Olvey & Sketo V Danko & Gabrys Case Note

Case Note: Olvey & Sketo v Danko & Gabrys [2019] APO 42


This case highlights the importance of maintaining comprehensive records throughout the ideation and development stage of your invention.   


The Delegate to the Commissioner, Isaac Tan, held in Olvey & Sketo v Danko & Gabrys [2019] APO 42 that there was insufficient evidence submitted to make a determination under Section 32 of the Patents Act 1990 regarding disputes between applicants, and therefore the application will remain in the names of all five applicants. 

The listed applicants for Australian Application No. 2016259383 titled “Corrugated Pallet” include Sean G. Gumbert, Joseph J. Danko, Douglas A. Olvey, James L. Sketo and Christopher W. Gabrys. The listed inventors, Sketo and Olvey, filed a request under s32 for the Commissioner to make a determination to remove Gumbert, Danko, and Gabrys as applicants.

Section 32 of the Act

Section 32 states:

  1. If a dispute arises between any 2 or more joint applicants in relation to a patent application whether, or in what manner, the application should proceed, the Commissioner may, on a request made in accordance with the regulations by any of those applicants, make any determinations the Commissioner thinks fit for enabling the application to proceed in the name of one or more of the applicants alone, or for regulating the manner in which it is to proceed, or both, as the case requires.
  2. The Commissioner may make a determination under subsection (1) whether or not the application has lapsed.
  3. The Commissioner must not make a determination under subsection (1) without first giving each joint applicant a reasonable opportunity to be heard.

Inventive Concept  

In determining the entitlement of the invention, the Delegate has followed the approach taken in University of Western Australia v Gray [2009] FCAFC 116, including: (a) identifying the inventive concept; (b) determining persons responsible for the inventive concept; and (c)determining how any contractual or fiduciary relationships give rise to proprietary rights in the invention.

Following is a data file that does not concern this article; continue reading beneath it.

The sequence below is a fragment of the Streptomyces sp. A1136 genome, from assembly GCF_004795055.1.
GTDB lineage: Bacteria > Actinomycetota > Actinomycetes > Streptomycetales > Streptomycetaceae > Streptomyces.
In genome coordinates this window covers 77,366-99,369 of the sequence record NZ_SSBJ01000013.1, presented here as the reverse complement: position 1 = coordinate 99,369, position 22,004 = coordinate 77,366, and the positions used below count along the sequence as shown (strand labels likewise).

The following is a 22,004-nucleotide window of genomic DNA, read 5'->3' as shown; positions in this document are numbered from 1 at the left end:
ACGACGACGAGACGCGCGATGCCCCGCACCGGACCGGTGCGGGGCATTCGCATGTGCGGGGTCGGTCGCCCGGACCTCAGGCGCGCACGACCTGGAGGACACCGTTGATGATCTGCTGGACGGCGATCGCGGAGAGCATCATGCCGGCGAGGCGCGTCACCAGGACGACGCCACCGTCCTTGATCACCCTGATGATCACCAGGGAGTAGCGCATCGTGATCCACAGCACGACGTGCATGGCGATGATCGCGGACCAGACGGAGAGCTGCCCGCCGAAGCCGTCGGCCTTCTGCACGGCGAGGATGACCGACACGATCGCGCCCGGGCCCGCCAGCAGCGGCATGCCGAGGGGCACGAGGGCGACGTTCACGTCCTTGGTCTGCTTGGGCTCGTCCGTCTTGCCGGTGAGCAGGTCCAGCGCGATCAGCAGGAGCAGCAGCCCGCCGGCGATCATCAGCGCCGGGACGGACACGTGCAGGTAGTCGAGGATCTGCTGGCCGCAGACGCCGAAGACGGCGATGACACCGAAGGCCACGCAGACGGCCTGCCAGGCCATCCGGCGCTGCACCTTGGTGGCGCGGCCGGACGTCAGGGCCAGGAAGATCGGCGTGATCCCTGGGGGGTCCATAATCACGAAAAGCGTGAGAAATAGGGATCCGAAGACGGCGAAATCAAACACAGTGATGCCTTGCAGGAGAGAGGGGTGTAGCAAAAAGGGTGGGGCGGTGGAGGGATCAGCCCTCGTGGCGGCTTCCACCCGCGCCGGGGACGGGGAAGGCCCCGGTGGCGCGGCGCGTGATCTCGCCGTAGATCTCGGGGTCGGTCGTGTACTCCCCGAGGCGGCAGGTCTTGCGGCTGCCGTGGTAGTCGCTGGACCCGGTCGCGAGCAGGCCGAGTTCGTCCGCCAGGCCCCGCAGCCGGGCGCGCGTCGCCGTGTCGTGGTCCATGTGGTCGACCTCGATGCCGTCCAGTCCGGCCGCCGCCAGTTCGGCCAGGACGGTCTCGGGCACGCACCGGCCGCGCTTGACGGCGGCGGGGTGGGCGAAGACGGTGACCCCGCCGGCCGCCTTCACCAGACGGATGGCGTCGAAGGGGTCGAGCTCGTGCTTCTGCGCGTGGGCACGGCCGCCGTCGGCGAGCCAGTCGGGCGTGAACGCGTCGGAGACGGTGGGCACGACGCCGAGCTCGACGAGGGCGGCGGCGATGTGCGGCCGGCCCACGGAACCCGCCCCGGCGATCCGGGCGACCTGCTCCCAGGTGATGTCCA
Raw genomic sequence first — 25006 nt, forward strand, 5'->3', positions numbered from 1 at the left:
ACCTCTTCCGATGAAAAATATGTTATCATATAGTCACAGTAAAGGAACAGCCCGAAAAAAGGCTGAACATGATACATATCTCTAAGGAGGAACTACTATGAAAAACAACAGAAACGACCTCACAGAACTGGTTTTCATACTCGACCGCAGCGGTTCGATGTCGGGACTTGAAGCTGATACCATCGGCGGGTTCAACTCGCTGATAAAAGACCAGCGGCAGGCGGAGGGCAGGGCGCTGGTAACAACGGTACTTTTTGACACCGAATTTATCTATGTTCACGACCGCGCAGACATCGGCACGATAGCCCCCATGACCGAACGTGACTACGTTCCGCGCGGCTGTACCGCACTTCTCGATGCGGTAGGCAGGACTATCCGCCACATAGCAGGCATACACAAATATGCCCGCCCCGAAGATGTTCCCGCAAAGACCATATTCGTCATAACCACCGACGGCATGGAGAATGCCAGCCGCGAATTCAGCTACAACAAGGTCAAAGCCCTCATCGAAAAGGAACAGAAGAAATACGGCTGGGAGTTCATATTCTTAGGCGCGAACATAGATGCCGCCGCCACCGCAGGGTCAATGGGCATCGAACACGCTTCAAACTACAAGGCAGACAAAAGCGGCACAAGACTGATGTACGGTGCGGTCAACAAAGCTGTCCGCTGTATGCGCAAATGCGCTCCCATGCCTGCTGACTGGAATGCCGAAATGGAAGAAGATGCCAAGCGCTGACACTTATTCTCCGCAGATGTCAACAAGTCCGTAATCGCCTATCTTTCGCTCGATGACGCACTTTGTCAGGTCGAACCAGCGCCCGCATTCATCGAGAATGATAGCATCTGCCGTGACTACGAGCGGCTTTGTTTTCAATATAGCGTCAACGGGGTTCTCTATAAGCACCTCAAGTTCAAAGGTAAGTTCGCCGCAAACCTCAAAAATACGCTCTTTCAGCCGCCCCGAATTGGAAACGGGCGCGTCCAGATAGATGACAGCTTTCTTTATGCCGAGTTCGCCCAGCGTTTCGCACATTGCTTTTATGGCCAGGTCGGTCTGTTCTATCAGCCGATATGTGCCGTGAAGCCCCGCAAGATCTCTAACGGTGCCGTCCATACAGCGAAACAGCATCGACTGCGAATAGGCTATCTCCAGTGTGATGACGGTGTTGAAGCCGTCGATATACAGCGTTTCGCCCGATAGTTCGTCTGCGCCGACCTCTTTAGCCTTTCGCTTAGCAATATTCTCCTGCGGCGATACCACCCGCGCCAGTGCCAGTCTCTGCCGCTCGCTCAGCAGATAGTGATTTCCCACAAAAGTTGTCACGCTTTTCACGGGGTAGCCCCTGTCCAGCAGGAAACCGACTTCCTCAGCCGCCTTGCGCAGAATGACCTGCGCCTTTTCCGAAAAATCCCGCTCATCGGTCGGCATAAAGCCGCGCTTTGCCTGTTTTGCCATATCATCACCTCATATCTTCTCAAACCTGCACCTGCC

The invention relates to pallets for shipping goods and, in particular, a corrugated paperboard pallet. The inventive concept was summarised by the Delegate (with no objections from either party) to lie ina corrugated pallet having only two ribs and is responsible for increased strength and ease in machine-assembly in combination with a locking arrangement.


In making s32 submissions, the Requestors (Sketo and Olvey) must demonstrate that they are the only two inventors, and therefore, Gumbert, Danko and Gabrys should be removed as applicants, as they were not the inventors of this device, nor did they have any entitlement to the application, for example by virtue of an agreement with the true inventors.

Both the Requestors and the remaining applicants submitted evidence from foreign legal practitioners, however, due to both submissions failing to highlight what each applicant contributed to the inventive concept, these held little weight in the Delegate’s determination.

Further, Gabrys submitted two meeting invitations and broad agendas for two hours of group meetings (involving all five applicants) in which Gabrys asserts that the inventive concept was conceived. However, Gabrys failed to provide any further evidence regarding the meeting discussions and these meeting invitations and agendas also held little weight in the Delegate’s determination.

The Delegate states at [22] that “it would have been helpful if there were documents showing what aspects of the corrugated pallet design were being looked at, and who contributed. Moreover, in my view, it is not apparent whether the evidence establishes what pallet design was discussed at these meetings.” 

Finally, the Requestors and remaining applicants submitted a transcript of a videotaped deposition by Gabrys and Danko, discussing what each of them contributed to the inventive concept. However, the Delegate was still unable to conclude specifically who contributed to the inventive concept as a result of very little evidence and use of uncertain language (i.e. “I believe” and “if my memory serves me correctly”) and general uncertainty from Gabrys and Danko regarding who developed the idea.


In light of the limited evidence, the Delegate was unable to conclude which applicants were responsible for the inventive concept and the s32 request was denied. The applicants therefore remained unchanged.

This decision reinforces the importance of maintaining detailed accounts and records relating to an invention during the ideation and development stage of the invention, especially when more than one party is involved. 

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